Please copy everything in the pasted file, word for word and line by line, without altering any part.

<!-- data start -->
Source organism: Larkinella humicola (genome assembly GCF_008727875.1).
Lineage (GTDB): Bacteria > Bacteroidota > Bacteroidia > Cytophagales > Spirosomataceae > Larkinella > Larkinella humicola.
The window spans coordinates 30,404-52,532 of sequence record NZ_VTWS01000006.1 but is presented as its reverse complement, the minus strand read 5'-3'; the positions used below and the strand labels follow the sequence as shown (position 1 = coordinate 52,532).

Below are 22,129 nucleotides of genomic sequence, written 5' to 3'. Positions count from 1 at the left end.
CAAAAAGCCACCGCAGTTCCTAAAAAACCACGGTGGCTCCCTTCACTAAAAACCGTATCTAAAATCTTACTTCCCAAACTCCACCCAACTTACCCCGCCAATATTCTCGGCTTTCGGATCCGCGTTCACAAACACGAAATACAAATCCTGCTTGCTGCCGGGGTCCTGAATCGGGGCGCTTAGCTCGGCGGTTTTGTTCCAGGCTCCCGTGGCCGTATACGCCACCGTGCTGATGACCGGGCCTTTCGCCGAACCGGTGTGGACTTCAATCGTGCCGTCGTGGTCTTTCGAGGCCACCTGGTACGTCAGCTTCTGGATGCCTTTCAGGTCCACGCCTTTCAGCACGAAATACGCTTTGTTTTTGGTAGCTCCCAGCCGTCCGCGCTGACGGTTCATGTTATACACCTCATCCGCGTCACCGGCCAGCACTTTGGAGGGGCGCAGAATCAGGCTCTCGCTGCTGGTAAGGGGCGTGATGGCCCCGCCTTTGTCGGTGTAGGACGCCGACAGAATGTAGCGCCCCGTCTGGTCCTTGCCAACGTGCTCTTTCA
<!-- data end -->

Source organism: Larkinella humicola (genome assembly GCF_008727875.1).
Lineage (GTDB): Bacteria > Bacteroidota > Bacteroidia > Cytophagales > Spirosomataceae > Larkinella > Larkinella humicola.
The window spans coordinates 30,404-52,532 of sequence record NZ_VTWS01000006.1 but is presented as its reverse complement, the minus strand read 5'-3'; the positions used below and the strand labels follow the sequence as shown (position 1 = coordinate 52,532).

Below are 22,129 nucleotides of genomic sequence, written 5' to 3'. Positions count from 1 at the left end.
CAAAAAGCCACCGCAGTTCCTAAAAAACCACGGTGGCTCCCTTCACTAAAAACCGTATCTAAAATCTTACTTCCCAAACTCCACCCAACTTACCCCGCCAATATTCTCGGCTTTCGGATCCGCGTTCACAAACACGAAATACAAATCCTGCTTGCTGCCGGGGTCCTGAATCGGGGCGCTTAGCTCGGCGGTTTTGTTCCAGGCTCCCGTGGCCGTATACGCCACCGTGCTGATGACCGGGCCTTTCGCCGAACCGGTGTGGACTTCAATCGTGCCGTCGTGGTCTTTCGAGGCCACCTGGTACGTCAGCTTCTGGATGCCTTTCAGGTCCACGCCTTTCAGCACGAAATACGCTTTGTTTTTGGTAGCTCCCAGCCGTCCGCGCTGACGGTTCATGTTATACACCTCATCCGCGTCACCGGCCAGCACTTTGGAGGGGCGCAGAATCAGGCTCTCGCTGCTGGTAAGGGGCGTGATGGCCCCGCCTTTGTCGGTGTAGGACGCCGACAGAATGTAGCGCCCCGTCTGGTCCTTGCCAACGTGCTCTTTCA